Kensington Mortgages has a long history of lending to people with poor credit histories. But one area that it now wants to be equally known for is complex lending.
According to Craig McKinlay, sales and marketing director of Kensington’s parent company Northview Group, complex lending stretches far beyond those with adverse credit.
Self-employed individuals are among the types of complex borrowers the mortgage lender wants to target. There are roughly 4.7m people in the UK who are registered as self-employed, and this number is rising.
Mr McKinlay said: “We are known for looking to say yes to customers. We have a real strength in working with customers who do not fit the credit criteria in the high street. What I would also like us to be known for is operating in other niches, which is more to do with complex incomes.”
This move by Kensington forms part of the company’s plans to broaden its proposition. One of the ways it will do this is by working with more networks and creating bespoke propositions.
“We will pay closer attention to the different types of mortgage networks and clubs, and how we can come up with more bespoke propositions for them,” Mr McKinlay said.
“There are other niches we can look at and we need to increase our distribution. We are only in England and Wales at the moment.”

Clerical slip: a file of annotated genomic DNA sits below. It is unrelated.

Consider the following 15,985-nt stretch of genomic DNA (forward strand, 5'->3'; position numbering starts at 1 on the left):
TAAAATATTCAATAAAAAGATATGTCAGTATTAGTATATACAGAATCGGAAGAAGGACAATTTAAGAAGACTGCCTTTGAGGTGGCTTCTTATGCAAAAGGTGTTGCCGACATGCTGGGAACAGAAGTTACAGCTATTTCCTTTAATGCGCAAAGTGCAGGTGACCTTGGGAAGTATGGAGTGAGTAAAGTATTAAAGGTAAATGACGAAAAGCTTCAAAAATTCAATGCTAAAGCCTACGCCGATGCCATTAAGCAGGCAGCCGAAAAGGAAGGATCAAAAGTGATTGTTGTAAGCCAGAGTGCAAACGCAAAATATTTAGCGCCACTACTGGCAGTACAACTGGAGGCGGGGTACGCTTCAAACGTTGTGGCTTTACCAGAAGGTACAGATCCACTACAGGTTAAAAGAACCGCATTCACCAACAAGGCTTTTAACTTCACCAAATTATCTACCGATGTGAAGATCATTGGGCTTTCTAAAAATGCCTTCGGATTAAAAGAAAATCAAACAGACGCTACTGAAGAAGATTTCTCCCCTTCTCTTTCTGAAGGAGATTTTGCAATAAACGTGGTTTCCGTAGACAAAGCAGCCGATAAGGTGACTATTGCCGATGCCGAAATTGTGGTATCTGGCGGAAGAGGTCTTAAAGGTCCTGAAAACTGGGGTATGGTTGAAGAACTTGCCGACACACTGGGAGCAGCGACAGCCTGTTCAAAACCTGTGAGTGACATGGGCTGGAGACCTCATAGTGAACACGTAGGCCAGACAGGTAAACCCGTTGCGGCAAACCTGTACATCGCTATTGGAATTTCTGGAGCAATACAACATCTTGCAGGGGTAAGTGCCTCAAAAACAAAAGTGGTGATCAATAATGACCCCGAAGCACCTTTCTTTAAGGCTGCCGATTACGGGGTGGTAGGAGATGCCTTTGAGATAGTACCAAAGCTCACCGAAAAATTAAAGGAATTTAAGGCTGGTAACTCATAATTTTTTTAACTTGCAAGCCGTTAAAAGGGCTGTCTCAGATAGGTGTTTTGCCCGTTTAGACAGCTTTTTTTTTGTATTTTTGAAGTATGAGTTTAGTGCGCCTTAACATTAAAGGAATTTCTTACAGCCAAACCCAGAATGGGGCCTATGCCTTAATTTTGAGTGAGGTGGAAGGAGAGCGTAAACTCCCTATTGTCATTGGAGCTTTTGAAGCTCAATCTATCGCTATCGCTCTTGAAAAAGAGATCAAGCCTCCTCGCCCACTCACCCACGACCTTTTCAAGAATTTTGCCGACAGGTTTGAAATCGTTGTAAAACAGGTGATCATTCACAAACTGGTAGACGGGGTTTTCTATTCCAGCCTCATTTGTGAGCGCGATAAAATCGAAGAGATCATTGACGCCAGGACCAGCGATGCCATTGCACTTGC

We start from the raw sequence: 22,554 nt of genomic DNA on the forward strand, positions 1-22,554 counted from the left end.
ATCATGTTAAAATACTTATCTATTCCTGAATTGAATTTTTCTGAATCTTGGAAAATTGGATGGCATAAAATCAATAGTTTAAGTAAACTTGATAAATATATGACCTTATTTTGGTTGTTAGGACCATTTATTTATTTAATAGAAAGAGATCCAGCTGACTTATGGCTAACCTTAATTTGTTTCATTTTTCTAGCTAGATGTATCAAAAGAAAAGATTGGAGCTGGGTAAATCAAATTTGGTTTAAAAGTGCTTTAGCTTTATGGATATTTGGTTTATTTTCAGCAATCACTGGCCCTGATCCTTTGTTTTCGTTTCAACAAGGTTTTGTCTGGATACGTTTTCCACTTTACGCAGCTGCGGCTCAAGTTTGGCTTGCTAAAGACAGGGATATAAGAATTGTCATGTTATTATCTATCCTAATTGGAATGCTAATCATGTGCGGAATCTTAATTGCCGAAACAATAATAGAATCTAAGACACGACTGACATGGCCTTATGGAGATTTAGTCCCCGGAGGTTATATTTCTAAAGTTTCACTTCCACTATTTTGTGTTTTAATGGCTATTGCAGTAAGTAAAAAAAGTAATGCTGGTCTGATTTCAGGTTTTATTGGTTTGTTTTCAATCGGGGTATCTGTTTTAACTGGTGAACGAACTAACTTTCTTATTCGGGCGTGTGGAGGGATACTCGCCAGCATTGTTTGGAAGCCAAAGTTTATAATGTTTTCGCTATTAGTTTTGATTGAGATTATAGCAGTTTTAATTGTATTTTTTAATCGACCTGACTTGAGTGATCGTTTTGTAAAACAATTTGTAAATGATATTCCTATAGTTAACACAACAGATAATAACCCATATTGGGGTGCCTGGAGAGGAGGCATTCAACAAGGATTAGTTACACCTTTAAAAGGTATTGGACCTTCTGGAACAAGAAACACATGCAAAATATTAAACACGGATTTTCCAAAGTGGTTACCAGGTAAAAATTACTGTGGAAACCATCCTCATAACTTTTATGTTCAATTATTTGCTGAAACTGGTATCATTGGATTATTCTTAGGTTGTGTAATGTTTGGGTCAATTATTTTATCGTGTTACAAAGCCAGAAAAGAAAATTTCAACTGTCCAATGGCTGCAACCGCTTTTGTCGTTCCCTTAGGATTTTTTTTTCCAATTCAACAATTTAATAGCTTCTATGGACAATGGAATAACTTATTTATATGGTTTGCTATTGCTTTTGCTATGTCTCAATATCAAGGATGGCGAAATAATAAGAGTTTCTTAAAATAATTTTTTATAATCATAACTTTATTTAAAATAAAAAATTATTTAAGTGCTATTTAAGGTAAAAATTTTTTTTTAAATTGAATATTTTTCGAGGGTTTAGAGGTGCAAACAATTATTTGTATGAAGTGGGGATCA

Kensington has been in the specialist lending space for more than 20 years and it has survived two recessions, despite operating at the riskier end of the lending spectrum. This “resilience” is one of the things that attracted Mr McKinlay to the role, which he took up in October. Northview’s other subsidiary is intermediary-only, buy-to-let specialist New Street Mortgages. He was previously the commercial and channels director at Lloyds Banking Group, responsible for analytics, pricing, customer experience, business development and channel engagement across retail and commercial banking.
Mr McKinlay’s role at Northview is heavily geared towards speaking to brokers and getting real-time feedback on how the market is performing. “We have a multi-niche strategy and we try to play in the niches that do not fit the high street,” he said.
“That is where we look to pick up business by looking at complex underwriting and using human underwriters. A lot of the high street is a manufactured process now – if you kind of fit into the box, which a lot of people don’t. That’s where specialist lenders come in.”
Another group that fits into this pot of complex customers are contractors. Mr McKinlay said: “The specialist market has grown quite fast as high street lenders are getting more automated, which is great if you cover standard cases. But there are lots of people who fall outside of that process.”
This is one of the main reasons why Kensington will continue to distribute its products through brokers, the director stressed. Another reason is to balance the perceived risk attached to those who have complex credit histories with getting the right customer on Kensington’s portfolio.